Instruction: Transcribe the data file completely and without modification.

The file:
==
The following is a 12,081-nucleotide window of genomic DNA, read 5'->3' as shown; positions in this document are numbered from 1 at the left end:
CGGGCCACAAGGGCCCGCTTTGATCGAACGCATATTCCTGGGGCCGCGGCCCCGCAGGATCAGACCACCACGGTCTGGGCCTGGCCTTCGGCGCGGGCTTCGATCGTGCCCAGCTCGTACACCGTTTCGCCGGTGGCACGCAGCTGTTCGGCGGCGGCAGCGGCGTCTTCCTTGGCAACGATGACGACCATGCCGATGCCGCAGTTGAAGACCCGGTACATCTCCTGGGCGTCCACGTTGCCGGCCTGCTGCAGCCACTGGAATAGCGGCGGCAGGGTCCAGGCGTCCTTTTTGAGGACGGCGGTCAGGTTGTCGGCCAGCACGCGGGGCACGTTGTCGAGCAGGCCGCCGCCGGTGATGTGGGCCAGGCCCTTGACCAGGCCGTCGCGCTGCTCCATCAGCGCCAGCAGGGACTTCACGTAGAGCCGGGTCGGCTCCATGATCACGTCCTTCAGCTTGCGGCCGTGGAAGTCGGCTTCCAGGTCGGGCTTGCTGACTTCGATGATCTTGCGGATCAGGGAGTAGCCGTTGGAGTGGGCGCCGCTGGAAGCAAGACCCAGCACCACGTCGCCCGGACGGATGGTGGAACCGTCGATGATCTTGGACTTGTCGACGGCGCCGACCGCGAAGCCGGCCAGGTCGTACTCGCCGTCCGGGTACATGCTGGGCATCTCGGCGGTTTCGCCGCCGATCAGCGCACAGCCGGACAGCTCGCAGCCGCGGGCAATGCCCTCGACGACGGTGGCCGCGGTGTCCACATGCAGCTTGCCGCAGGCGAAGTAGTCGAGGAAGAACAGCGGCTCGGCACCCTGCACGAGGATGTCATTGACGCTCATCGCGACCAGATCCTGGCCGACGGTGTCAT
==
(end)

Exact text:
The following is a 12,081-nucleotide window of genomic DNA, read 5'->3' as shown; positions in this document are numbered from 1 at the left end:
CGGGCCACAAGGGCCCGCTTTGATCGAACGCATATTCCTGGGGCCGCGGCCCCGCAGGATCAGACCACCACGGTCTGGGCCTGGCCTTCGGCGCGGGCTTCGATCGTGCCCAGCTCGTACACCGTTTCGCCGGTGGCACGCAGCTGTTCGGCGGCGGCAGCGGCGTCTTCCTTGGCAACGATGACGACCATGCCGATGCCGCAGTTGAAGACCCGGTACATCTCCTGGGCGTCCACGTTGCCGGCCTGCTGCAGCCACTGGAATAGCGGCGGCAGGGTCCAGGCGTCCTTTTTGAGGACGGCGGTCAGGTTGTCGGCCAGCACGCGGGGCACGTTGTCGAGCAGGCCGCCGCCGGTGATGTGGGCCAGGCCCTTGACCAGGCCGTCGCGCTGCTCCATCAGCGCCAGCAGGGACTTCACGTAGAGCCGGGTCGGCTCCATGATCACGTCCTTCAGCTTGCGGCCGTGGAAGTCGGCTTCCAGGTCGGGCTTGCTGACTTCGATGATCTTGCGGATCAGGGAGTAGCCGTTGGAGTGGGCGCCGCTGGAAGCAAGACCCAGCACCACGTCGCCCGGACGGATGGTGGAACCGTCGATGATCTTGGACTTGTCGACGGCGCCGACCGCGAAGCCGGCCAGGTCGTACTCGCCGTCCGGGTACATGCTGGGCATCTCGGCGGTTTCGCCGCCGATCAGCGCACAGCCGGACAGCTCGCAGCCGCGGGCAATGCCCTCGACGACGGTGGCCGCGGTGTCCACATGCAGCTTGCCGCAGGCGAAGTAGTCGAGGAAGAACAGCGGCTCGGCACCCTGCACGAGGATGTCATTGACGCTCATCGCGACCAGATCCTGGCCGACGGTGTCAT